Jacob Mandel’s work is influenced by a passion for the history of photography, and a constant engagement with attempting to define his perception of the world around him. Jacob believes photographic processes can be used to subvert ones expectations of what a photograph can and must do. Through that contradiction of purpose he believes his artwork mirrors our own understanding, and misunderstanding, of the world around us. This idea transcends philosophical discourse and becomes the basis for his personal and political ideals.
Mandel graduated from Rutgers University, Mason Gross School of the Arts with honors. He focused in Photography and got a minor degree in Art History.
My work contrasts rational, conceptual processes with intuitive inquiry. I research, investigate, and shape materials using chance, accident, and random samplings, as well as imagery from the canon of art history. I am driven to create work that is richly layered, that feels expressive, measured, and substantial.
I have been employing manipulated wire grids. The wire grids are cut to create stencils for my mark making. Along with the wire drawings I have built a series of shapes based on the design technique of camouflage. These camouflage shapes are created from overlapped lines that are an accumulation of tracings from the canon of western painting. Shapes are interspersed with marks to create levels and a sense of motion and chaos in my paintings and prints.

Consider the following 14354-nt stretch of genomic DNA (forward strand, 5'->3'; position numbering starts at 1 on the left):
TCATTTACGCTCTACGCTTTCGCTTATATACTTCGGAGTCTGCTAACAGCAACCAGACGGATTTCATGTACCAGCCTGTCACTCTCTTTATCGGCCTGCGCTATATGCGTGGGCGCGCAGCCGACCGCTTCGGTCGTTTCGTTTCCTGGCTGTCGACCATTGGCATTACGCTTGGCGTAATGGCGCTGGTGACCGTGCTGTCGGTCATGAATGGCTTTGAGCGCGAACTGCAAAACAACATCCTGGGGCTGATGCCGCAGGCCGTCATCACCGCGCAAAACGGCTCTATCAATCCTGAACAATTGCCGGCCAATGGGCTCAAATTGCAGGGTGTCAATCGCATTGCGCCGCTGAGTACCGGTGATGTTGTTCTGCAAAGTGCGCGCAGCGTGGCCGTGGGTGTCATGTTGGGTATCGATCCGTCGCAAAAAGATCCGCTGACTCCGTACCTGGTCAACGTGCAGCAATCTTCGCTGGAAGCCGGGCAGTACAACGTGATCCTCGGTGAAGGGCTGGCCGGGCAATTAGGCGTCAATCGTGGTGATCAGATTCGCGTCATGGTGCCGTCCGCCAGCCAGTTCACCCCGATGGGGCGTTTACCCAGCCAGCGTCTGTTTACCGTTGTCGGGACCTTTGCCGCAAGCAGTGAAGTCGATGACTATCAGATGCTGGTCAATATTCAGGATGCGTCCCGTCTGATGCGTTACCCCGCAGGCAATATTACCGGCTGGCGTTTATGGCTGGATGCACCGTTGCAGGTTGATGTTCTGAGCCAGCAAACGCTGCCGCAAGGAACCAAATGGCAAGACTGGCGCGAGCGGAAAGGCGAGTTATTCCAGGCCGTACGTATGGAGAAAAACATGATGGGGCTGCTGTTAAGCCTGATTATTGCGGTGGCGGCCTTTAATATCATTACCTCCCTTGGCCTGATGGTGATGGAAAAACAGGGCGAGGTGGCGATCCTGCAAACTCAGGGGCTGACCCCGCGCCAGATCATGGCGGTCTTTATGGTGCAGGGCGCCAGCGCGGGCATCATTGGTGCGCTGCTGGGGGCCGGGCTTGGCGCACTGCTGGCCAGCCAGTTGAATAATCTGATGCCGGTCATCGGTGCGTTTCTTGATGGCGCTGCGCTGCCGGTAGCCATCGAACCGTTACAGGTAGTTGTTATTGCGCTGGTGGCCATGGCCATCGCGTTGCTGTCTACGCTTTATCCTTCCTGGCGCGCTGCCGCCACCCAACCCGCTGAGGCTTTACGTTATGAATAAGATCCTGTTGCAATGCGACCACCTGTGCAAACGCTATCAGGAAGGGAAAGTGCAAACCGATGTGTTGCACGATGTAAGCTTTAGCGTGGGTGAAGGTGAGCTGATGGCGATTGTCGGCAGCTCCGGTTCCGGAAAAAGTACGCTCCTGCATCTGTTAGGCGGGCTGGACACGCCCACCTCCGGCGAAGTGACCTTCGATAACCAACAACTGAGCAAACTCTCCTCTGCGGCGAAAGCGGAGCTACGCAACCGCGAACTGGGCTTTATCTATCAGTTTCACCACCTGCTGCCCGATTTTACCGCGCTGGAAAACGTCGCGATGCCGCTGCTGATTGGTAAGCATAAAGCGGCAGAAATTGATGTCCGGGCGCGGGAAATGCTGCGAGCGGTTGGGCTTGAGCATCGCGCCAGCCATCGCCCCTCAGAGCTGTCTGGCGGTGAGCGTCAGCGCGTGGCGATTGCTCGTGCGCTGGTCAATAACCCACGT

My work speaks directly to my world, marks and shapes are broken from a strict order; tumbling over; blocking; competing for space. The crowding marks and shapes reflect the shifting world as systems and beliefs shred and burst into new compilations. There are bits of the familiar but those are hints and allusions. I am not looking to create an order. I am recording a moment of being.